A bit of planning can make the drive to your holiday destination safer and less stressful.

With less than three weeks to go before the end of the school exams, most of us are looking forward impatiently to our annual getaway - and there are two very important words in that sentence that should be setting off alarm bells in the minds of experienced drivers.

The first is “most”: in the few days after schools close, traffic densities on the country's major routes will soar and, no matter how carefully everybody tries to drive, there will be more accidents.

The second is “impatiently”: we all want to get to our holiday destination, break out the sunscreen and go for a walk on the beach, but inevitably average speeds will be lower on overcrowded roads and tempers will fray - not a good idea when you're in charge of a two-tone lethal weapon.

So why not book into a B & B about half-way between here and there, and turn the delay into a mini-adventure?

Every traffic officer the municipalities can uproot from behind their desks will be out there - and rightly so - trying to keep order in the chaos, and their patience will be even more frayed than yours; you just can't risk breaking the rules.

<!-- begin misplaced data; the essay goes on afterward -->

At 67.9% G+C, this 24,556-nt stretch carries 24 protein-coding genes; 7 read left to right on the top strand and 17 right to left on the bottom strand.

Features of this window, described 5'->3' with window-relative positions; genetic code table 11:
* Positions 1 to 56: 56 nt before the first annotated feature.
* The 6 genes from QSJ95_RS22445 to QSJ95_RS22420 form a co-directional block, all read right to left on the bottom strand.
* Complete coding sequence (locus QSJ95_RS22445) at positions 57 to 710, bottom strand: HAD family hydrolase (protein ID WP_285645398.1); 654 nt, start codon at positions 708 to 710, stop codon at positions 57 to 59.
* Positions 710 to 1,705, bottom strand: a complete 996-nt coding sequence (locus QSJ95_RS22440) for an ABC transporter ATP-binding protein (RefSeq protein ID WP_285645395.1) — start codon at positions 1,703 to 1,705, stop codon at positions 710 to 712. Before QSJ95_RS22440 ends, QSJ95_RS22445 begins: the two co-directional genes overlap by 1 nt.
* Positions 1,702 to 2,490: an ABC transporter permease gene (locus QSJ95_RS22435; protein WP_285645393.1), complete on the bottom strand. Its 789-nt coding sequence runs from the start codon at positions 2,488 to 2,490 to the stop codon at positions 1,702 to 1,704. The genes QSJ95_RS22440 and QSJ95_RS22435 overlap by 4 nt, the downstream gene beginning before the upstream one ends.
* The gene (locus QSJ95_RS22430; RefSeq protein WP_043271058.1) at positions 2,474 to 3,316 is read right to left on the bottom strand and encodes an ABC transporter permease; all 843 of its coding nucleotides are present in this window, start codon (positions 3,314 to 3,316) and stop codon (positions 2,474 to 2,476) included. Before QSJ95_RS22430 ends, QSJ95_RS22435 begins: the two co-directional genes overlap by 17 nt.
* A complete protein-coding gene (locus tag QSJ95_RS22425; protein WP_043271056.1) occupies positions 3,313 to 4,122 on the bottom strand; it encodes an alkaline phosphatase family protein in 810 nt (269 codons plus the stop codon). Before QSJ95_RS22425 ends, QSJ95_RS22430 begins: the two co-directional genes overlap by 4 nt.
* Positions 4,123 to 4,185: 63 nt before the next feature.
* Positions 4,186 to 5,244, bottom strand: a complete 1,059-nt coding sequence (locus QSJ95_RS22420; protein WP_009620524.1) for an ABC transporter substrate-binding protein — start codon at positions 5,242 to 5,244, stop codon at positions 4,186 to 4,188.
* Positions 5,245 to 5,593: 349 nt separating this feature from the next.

With that in mind, the Automobile Association shares these tips to help keep you safe this holiday season:

The laws don't change just because you're on holiday.

The cops are not on holiday and the same road rules apply, such as driving sober (no drinking and driving), always wearing seatbelts, obeying the speed limits and keeping a safe following distance at all times.

KwaZulu Natal and the Western Cape have a “Zero Tolerance” policy when it comes to the rules of the road. Breaking these rules could mean you spend some of your holiday behind bars.


Most reputable hotels, some of the better B & B's, offer transfers and can possibly also arrange private drivers, such as Goodfellas. If you're planning on drinking when you go out and don't have a designated driver, remember to put money aside for a driver or taxi fare.

Always buckle up - even on the short trip from the beach, and regardless of whether you are sitting in front or in the back, it's essential to wear your safety belt. Not only is this the law but it could save your life. And remember, no hanging out of the windows while driving.


Plan ahead to keep the kids busy, so as to delay for as long as possible the chorus of “Are we there yet?” from the peanut gallery, and lower the stress levels for the driver.

If you're travelling outside South Africa, do your homework on the local road rules and any requirements for vehicles and documentation before you cross the border.

They could be different to South African rules and you don't want to get stuck at the border post.